2018-10-11 / Community News

Open Stage

By Ed Kliman

This week marks a modest beginning, as all weeks usually do. In this particular instance, your hometown newspaper is venturing out into new territory with this column and your occasionally-humble correspondent by launching our podcast of Open Stage. Click the link below to listen in.


https://drive.google.com/open?id=16qwoHp8Kp-VlB6ryUG6AtZ1i_YRbFNho

What, exactly, is this podcast thing and why, exactly, should you care? Glad you asked, pull up a barstool and let me tell you. Oh, and I’ll tie this in to my great grandfather in just a few moments, too.

Every week, this column will be available as an audio file – an Mp3 – via a link you’ll find on the Facebook website of your hometown newspaper as well as at OpenStagePodcast.com. You can listen on your computer, smart phone or other device including your car stereo. It will usually be about 20 minutes long and – besides me reading this column - will include music you just can’t get anywhere else unless it’s music of mine that normally sells for $1 a song on iTunes, Amazon, Google, etc. The podcast – including the music – is free, by the way.

Why? Because the printed word is what we do and the printed word’s relationship with humans is changing drastically and in front of our eyes. We are living through the early years of the Information Age, which will easily equal the introduction of fire, steam, bronze and electricity to our benighted race. Your hometown newspaper is evolving along with the tools that are available to it. We invite you to be a part of all this by visiting us online, commenting on what we’re doing and suggesting things you’d like to hear.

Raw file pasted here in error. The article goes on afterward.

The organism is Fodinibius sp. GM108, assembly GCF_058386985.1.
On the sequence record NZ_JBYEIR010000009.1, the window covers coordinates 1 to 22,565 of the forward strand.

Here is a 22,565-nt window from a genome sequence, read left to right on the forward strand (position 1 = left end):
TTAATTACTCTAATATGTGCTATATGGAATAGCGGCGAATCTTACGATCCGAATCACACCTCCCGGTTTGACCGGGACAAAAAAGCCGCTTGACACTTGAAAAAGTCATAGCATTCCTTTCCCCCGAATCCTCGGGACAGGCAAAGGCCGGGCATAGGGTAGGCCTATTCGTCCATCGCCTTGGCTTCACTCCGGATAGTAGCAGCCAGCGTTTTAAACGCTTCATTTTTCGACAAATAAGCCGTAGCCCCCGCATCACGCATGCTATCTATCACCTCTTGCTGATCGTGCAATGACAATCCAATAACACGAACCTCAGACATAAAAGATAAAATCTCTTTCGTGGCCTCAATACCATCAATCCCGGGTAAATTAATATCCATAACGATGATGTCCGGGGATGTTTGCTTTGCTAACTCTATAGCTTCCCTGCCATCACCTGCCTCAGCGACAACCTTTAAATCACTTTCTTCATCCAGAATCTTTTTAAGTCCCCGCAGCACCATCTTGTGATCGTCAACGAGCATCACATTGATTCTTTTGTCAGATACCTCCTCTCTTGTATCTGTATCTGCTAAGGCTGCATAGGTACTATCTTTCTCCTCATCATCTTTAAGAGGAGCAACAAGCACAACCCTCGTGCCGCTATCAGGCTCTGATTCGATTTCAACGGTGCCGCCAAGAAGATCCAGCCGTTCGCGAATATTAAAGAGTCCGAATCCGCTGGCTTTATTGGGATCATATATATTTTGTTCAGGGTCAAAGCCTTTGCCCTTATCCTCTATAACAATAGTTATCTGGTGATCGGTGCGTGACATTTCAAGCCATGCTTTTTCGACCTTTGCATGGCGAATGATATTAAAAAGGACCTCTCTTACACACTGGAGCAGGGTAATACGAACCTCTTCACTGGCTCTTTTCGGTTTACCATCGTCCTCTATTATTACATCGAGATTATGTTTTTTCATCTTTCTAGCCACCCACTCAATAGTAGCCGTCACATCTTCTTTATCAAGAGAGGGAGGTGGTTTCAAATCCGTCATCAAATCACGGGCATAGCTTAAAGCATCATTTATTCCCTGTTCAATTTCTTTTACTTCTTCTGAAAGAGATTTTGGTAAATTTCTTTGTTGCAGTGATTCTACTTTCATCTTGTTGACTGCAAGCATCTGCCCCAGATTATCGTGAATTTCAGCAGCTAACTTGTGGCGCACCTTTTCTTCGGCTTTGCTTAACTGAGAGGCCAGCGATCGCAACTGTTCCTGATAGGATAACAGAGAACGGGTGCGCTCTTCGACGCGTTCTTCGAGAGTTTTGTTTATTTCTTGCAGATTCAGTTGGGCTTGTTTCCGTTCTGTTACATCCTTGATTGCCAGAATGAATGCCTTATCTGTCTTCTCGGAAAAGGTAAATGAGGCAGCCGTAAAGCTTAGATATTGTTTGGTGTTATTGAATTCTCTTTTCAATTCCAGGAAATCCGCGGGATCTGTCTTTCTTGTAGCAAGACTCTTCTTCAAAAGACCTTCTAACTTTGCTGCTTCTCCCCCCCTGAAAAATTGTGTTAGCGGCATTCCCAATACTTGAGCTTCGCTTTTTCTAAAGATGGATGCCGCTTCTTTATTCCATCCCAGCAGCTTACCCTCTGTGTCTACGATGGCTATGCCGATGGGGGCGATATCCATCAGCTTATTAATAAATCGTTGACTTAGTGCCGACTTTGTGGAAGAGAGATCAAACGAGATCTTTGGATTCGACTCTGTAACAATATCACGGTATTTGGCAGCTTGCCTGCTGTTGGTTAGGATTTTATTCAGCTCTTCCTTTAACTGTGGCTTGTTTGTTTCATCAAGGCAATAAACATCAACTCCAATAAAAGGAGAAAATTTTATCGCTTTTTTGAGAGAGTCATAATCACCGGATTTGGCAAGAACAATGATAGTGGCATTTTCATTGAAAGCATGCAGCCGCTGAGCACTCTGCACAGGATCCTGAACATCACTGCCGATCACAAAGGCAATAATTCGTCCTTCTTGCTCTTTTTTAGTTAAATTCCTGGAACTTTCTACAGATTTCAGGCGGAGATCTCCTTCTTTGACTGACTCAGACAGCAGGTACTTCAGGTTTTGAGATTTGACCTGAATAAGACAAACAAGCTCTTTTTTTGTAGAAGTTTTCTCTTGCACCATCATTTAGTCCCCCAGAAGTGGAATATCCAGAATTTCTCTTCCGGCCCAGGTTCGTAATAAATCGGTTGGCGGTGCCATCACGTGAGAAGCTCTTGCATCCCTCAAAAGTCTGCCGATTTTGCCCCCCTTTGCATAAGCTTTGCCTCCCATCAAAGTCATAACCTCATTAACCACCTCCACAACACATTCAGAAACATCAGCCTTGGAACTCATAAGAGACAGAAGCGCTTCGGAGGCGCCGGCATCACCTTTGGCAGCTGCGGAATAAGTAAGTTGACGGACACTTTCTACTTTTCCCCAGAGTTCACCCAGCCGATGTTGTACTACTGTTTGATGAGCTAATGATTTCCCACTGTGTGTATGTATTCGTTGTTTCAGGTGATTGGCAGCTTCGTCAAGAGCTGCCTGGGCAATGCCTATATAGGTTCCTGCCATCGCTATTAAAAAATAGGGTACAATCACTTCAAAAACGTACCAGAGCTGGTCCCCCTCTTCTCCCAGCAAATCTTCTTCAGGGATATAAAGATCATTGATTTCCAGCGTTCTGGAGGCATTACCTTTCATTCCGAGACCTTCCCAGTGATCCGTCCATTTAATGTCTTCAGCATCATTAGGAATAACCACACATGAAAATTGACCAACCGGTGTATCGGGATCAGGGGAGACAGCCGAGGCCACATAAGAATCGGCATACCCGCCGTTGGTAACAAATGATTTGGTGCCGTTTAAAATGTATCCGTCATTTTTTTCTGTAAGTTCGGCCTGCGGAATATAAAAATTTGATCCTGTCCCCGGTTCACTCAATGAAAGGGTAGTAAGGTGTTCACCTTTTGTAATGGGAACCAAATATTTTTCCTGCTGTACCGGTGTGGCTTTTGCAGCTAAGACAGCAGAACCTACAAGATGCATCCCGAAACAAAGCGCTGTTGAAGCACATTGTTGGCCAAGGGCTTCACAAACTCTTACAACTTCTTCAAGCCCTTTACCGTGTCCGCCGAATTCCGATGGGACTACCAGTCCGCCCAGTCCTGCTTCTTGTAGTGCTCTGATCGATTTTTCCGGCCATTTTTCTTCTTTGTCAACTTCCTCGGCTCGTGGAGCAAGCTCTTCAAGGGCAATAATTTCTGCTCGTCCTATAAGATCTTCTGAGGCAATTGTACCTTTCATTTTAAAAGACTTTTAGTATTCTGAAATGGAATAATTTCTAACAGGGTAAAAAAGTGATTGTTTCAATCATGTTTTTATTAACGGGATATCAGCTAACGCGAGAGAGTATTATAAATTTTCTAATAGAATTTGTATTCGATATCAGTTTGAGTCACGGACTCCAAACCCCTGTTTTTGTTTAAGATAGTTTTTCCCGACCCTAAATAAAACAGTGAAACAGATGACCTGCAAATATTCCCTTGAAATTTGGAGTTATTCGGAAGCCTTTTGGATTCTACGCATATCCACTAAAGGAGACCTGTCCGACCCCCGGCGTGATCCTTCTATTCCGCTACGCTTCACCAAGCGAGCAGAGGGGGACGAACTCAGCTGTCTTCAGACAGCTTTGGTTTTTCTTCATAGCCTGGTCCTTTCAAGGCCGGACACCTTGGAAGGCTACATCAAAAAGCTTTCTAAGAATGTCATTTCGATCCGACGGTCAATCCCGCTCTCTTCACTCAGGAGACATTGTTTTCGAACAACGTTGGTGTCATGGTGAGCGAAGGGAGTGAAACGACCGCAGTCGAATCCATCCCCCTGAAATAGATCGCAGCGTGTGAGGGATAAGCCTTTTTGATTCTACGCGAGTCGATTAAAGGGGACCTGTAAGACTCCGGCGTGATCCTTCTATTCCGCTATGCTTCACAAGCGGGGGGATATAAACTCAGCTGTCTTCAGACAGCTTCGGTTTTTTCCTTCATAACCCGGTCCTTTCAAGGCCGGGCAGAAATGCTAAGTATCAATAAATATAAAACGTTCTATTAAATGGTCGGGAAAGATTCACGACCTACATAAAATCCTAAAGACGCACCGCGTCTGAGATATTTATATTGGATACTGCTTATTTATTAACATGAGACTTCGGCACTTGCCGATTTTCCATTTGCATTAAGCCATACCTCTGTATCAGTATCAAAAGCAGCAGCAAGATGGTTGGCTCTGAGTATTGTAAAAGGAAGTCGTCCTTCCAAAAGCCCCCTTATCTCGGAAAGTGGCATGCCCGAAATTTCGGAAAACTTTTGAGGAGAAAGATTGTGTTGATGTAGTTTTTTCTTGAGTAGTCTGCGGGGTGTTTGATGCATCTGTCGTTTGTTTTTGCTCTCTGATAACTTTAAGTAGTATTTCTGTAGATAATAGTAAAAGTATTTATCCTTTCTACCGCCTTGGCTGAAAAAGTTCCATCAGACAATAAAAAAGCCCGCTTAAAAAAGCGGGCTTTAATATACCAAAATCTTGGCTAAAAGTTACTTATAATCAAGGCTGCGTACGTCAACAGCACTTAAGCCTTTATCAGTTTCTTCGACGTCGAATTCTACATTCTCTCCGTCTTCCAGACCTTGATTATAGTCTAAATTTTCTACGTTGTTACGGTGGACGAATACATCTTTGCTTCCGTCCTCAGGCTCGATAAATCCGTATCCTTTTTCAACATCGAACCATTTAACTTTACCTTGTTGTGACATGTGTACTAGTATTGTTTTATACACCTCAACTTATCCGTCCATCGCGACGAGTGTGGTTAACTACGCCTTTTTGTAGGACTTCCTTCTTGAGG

As to the connection to my great grandfather: My grandmother grew up on a medicine show wagon traveling with her parents as they peddled patent medicines in what was then known as Indian Territory before it became the state of Oklahoma in 1907. When they pulled into town, my grandmother and great grandmother immediately went to work putting on a small show by singing and dancing in the streets. When they drew a crowd – or even if they didn’t – my great grandfather went to work selling elixirs and cure-alls from the wagon.


My grandmother grew up as a traveling singer on a wagon like this My grandmother grew up as a traveling singer on a wagon like this While some might point out that your faithful correspondent at least came by the job of selling snake oil honestly, I would venture that this contrast confirms what I was saying about the changing nature of the relationship between humans and that greatest of achievements – the printed word. There is as much distance and difference between my great grandfather’s business hustle and the TV advertising you see from the pharmaceutical industry as there is between Gutenberg’s printing press and modern electronic communications.


My grandmother and her parents never had these kind of tools to work with. Hi-definition sound and sensitive mics were not common in her day. My grandmother and her parents never had these kind of tools to work with. Hi-definition sound and sensitive mics were not common in her day. The verities remain eternal, only the messenger changes.

Return to top


Digital Edition

2018-10-11 digital edition
 













Today's Special Links